Kristi said...

The skit idea is great. We've talked for a while about having a youth rally at our church with other churches and this would be a GREAT idea!! I'll be filing this one away in my brain!!

~Kristi

Marcy said...

Dad was telling me all about the days he attended and said it was really good.

Camp meetings have become almost obsolete, so it's wonderful to see places that still do them.

I was curious about the history of the camp meeting and found it to be very interesting:

The camp meeting is a phenomenon of American frontier Christianity. The movement of thousands of persons to what had previously been trackless wilderness in the 18th century in America had led to something of a religious vacuum. Not only were there few authorized houses of worship, there were even fewer ordained ministers to fill their pulpits. The "camp meeting" was an innovative response to this situation. Word of mouth told that there was to be a religious meeting at a certain location. Due to the primitive means of transportation, if this meeting was to be more than a few miles' distance from those attending, it would necessitate their leaving home for its entire duration, or as long as they desired to remain, and camping out at or near its site, as usually there were neither adequate accommodations or the funds necessary to obtain them. At a large camp meeting, many came from over a large area, some out of sincere religious devotion or interest, others out of curiosity and a desire for a break from the arduous frontier routine, although many in this latter group often became sincere converts as well.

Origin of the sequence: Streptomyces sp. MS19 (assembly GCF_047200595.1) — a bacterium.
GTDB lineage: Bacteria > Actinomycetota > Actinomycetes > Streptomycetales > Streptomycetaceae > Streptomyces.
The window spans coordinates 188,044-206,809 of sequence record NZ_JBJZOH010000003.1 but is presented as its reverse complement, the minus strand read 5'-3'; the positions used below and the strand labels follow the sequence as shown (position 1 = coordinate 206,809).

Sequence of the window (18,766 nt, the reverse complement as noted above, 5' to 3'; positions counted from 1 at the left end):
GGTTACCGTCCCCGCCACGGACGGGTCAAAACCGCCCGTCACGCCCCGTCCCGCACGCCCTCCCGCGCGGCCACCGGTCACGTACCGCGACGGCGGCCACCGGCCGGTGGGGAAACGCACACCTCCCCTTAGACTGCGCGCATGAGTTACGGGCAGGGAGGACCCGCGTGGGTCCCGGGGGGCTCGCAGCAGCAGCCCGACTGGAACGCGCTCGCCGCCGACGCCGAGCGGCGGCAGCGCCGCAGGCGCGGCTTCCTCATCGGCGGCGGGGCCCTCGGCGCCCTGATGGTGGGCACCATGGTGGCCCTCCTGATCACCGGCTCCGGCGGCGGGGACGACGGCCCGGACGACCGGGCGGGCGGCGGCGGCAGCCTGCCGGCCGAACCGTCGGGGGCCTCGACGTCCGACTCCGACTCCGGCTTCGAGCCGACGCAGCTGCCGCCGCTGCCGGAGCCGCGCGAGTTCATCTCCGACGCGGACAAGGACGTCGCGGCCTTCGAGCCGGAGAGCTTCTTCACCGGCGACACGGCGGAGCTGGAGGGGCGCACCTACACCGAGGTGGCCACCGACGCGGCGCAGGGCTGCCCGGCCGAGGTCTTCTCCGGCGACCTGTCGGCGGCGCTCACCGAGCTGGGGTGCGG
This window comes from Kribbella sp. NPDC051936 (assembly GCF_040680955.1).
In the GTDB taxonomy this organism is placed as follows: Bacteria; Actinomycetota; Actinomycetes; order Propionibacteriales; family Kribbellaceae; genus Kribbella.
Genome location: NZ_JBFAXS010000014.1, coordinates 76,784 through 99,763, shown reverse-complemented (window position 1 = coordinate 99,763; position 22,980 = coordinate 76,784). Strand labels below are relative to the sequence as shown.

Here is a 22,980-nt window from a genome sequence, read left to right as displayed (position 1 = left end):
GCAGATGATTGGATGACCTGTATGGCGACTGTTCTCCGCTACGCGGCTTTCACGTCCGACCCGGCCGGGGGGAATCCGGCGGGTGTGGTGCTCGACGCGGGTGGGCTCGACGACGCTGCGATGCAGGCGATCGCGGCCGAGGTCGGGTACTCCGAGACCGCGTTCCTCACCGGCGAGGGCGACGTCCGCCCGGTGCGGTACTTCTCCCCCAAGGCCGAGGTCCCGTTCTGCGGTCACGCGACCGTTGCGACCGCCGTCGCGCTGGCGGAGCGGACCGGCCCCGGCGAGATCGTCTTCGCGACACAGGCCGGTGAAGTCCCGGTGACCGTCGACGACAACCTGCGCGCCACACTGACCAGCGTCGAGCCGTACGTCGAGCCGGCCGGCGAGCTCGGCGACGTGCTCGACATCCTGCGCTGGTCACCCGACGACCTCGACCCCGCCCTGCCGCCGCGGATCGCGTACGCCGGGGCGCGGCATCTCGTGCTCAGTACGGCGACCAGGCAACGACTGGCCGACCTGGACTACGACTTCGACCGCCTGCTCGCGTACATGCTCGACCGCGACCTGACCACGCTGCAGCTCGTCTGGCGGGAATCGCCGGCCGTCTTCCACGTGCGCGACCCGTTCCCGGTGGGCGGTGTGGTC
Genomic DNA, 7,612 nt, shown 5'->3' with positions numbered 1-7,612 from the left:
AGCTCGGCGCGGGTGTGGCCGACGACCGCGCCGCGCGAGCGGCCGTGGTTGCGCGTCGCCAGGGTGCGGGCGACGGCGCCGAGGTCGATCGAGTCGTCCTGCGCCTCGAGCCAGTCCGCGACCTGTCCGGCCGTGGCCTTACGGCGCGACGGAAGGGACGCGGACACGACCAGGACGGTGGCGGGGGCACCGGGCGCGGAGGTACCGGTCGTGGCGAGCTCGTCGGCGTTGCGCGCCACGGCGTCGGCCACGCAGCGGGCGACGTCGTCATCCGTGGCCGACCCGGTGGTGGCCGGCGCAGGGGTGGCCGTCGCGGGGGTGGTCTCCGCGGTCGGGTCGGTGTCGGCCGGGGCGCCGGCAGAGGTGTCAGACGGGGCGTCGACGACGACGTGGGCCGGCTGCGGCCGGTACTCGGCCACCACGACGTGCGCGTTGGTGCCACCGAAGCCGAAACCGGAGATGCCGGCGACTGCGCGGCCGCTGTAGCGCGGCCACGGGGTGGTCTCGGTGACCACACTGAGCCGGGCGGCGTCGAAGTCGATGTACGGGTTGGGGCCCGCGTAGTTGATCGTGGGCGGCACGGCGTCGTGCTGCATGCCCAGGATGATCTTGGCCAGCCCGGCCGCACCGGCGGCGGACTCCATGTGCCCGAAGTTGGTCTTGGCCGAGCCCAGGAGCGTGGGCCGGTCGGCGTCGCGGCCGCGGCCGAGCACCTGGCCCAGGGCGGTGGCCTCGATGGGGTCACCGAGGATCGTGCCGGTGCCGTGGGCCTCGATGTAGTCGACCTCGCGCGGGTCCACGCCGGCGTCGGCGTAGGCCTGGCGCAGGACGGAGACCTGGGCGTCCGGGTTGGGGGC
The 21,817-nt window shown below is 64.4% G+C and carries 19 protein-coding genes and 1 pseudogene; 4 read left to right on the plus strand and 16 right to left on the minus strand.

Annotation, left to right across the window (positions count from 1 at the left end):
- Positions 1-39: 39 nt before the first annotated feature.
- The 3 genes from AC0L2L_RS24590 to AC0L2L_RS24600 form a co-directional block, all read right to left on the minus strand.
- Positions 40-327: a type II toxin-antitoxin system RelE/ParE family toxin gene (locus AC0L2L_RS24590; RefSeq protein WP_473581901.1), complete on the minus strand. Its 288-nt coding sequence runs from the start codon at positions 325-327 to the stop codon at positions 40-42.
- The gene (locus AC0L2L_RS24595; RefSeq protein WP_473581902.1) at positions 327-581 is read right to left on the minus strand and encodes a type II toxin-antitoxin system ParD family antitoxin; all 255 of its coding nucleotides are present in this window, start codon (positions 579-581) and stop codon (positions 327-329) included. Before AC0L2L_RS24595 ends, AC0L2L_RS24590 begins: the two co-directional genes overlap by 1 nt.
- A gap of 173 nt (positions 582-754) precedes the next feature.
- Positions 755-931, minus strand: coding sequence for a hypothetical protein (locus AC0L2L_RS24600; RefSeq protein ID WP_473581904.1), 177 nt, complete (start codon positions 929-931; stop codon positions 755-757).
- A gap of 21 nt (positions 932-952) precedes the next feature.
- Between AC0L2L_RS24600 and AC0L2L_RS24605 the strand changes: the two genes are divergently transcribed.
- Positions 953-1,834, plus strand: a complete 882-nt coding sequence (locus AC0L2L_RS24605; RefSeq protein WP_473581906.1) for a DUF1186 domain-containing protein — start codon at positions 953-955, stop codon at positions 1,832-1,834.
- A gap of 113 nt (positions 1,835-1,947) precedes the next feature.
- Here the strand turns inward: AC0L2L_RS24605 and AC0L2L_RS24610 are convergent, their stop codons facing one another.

Freed from their daily routines for the duration of the meeting, unlike traditional religious events these meetings could provide their participants with almost continuous services; once one speaker was finished (often after several hours) another would often rise to take his place. These sorts of meetings were huge contributing factors to what became known as the Second Great Awakening. A particularly large and successful one was held at Cane Ridge, Kentucky in 1801, where the Restoration Movement began to be formalized. They gained wide recognition and a substantial increase in popularity in the aftermath of the American Civil War as a result of the first Holiness movement Camp Meeting in Vineland, New Jersey in 1867. Ocean Grove, New Jersey, founded in 1869, has been called the "Queen of the Victorian Methodist Camp Meetings." At the end of the nineteenth century, believers in Spiritualism also established camp meetings throughout the United States.

In 1815 in what is now Toronto, Ohio, the Rev. J. M. Bray, pastor of the Sugar Grove Methodist Episcopal Church, began an annual camp meeting that, in 1875, became interdenominational upon its purchase by what is now the Hollow Rock Holiness Camp Meeting Association. The association, which still runs the camp, claims that it is the oldest Christian camp meeting in continual existence in the United States.

Camp meetings in America continued to be conducted for many years on a wide scale and some are still held today, primarily by Pentecostal groups but by some other Protestants and Spiritualists as well. The revival meeting is often felt to be a modern-day attempt to recreate the spirit of the frontier camp meeting...


http://en.wikipedia.org/wiki/Camp_meeting